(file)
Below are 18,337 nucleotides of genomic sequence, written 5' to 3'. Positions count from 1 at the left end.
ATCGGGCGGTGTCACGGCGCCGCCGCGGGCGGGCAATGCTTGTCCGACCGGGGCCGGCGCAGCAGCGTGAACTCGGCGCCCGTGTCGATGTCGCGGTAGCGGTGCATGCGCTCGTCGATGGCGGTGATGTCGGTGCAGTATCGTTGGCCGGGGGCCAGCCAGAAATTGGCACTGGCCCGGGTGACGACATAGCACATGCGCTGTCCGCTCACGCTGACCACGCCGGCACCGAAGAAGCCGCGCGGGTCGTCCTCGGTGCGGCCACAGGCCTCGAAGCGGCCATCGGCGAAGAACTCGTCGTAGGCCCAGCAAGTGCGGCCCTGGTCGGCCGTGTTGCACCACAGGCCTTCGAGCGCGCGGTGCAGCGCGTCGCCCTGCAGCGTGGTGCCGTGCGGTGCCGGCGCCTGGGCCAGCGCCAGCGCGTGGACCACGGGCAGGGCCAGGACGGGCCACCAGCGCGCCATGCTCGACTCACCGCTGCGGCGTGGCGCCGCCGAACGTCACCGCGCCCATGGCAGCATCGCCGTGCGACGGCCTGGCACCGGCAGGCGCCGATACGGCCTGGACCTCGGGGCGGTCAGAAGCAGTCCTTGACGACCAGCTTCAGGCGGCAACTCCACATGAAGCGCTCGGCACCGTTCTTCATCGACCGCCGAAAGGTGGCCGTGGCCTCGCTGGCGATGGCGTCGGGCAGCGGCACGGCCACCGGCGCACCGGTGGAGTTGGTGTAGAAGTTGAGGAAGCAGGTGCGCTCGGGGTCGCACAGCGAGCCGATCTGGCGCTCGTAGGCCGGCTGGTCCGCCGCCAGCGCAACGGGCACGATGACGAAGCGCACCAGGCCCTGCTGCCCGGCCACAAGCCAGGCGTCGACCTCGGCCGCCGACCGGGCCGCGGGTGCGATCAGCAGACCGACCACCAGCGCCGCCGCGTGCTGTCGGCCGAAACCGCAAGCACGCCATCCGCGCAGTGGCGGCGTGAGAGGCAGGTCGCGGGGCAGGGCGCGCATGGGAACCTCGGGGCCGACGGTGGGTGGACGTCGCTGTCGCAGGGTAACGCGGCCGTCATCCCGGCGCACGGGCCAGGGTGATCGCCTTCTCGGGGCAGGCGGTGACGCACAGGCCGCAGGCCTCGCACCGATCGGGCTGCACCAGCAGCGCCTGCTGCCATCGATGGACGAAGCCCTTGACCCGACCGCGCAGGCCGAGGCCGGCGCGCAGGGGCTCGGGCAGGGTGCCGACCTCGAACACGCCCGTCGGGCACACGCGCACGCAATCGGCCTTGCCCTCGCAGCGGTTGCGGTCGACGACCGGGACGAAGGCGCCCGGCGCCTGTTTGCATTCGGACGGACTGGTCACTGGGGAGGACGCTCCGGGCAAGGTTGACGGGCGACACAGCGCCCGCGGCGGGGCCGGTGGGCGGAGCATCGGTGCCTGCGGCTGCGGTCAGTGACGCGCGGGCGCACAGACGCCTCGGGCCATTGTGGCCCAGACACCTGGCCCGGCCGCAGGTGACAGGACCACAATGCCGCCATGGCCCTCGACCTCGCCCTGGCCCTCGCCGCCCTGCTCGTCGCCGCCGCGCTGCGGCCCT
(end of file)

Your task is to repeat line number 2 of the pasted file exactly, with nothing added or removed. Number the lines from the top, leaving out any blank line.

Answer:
ATCGGGCGGTGTCACGGCGCCGCCGCGGGCGGGCAATGCTTGTCCGACCGGGGCCGGCGCAGCAGCGTGAACTCGGCGCCCGTGTCGATGTCGCGGTAGCGGTGCATGCGCTCGTCGATGGCGGTGATGTCGGTGCAGTATCGTTGGCCGGGGGCCAGCCAGAAATTGGCACTGGCCCGGGTGACGACATAGCACATGCGCTGTCCGCTCACGCTGACCACGCCGGCACCGAAGAAGCCGCGCGGGTCGTCCTCGGTGCGGCCACAGGCCTCGAAGCGGCCATCGGCGAAGAACTCGTCGTAGGCCCAGCAAGTGCGGCCCTGGTCGGCCGTGTTGCACCACAGGCCTTCGAGCGCGCGGTGCAGCGCGTCGCCCTGCAGCGTGGTGCCGTGCGGTGCCGGCGCCTGGGCCAGCGCCAGCGCGTGGACCACGGGCAGGGCCAGGACGGGCCACCAGCGCGCCATGCTCGACTCACCGCTGCGGCGTGGCGCCGCCGAACGTCACCGCGCCCATGGCAGCATCGCCGTGCGACGGCCTGGCACCGGCAGGCGCCGATACGGCCTGGACCTCGGGGCGGTCAGAAGCAGTCCTTGACGACCAGCTTCAGGCGGCAACTCCACATGAAGCGCTCGGCACCGTTCTTCATCGACCGCCGAAAGGTGGCCGTGGCCTCGCTGGCGATGGCGTCGGGCAGCGGCACGGCCACCGGCGCACCGGTGGAGTTGGTGTAGAAGTTGAGGAAGCAGGTGCGCTCGGGGTCGCACAGCGAGCCGATCTGGCGCTCGTAGGCCGGCTGGTCCGCCGCCAGCGCAACGGGCACGATGACGAAGCGCACCAGGCCCTGCTGCCCGGCCACAAGCCAGGCGTCGACCTCGGCCGCCGACCGGGCCGCGGGTGCGATCAGCAGACCGACCACCAGCGCCGCCGCGTGCTGTCGGCCGAAACCGCAAGCACGCCATCCGCGCAGTGGCGGCGTGAGAGGCAGGTCGCGGGGCAGGGCGCGCATGGGAACCTCGGGGCCGACGGTGGGTGGACGTCGCTGTCGCAGGGTAACGCGGCCGTCATCCCGGCGCACGGGCCAGGGTGATCGCCTTCTCGGGGCAGGCGGTGACGCACAGGCCGCAGGCCTCGCACCGATCGGGCTGCACCAGCAGCGCCTGCTGCCATCGATGGACGAAGCCCTTGACCCGACCGCGCAGGCCGAGGCCGGCGCGCAGGGGCTCGGGCAGGGTGCCGACCTCGAACACGCCCGTCGGGCACACGCGCACGCAATCGGCCTTGCCCTCGCAGCGGTTGCGGTCGACGACCGGGACGAAGGCGCCCGGCGCCTGTTTGCATTCGGACGGACTGGTCACTGGGGAGGACGCTCCGGGCAAGGTTGACGGGCGACACAGCGCCCGCGGCGGGGCCGGTGGGCGGAGCATCGGTGCCTGCGGCTGCGGTCAGTGACGCGCGGGCGCACAGACGCCTCGGGCCATTGTGGCCCAGACACCTGGCCCGGCCGCAGGTGACAGGACCACAATGCCGCCATGGCCCTCGACCTCGCCCTGGCCCTCGCCGCCCTGCTCGTCGCCGCCGCGCTGCGGCCCT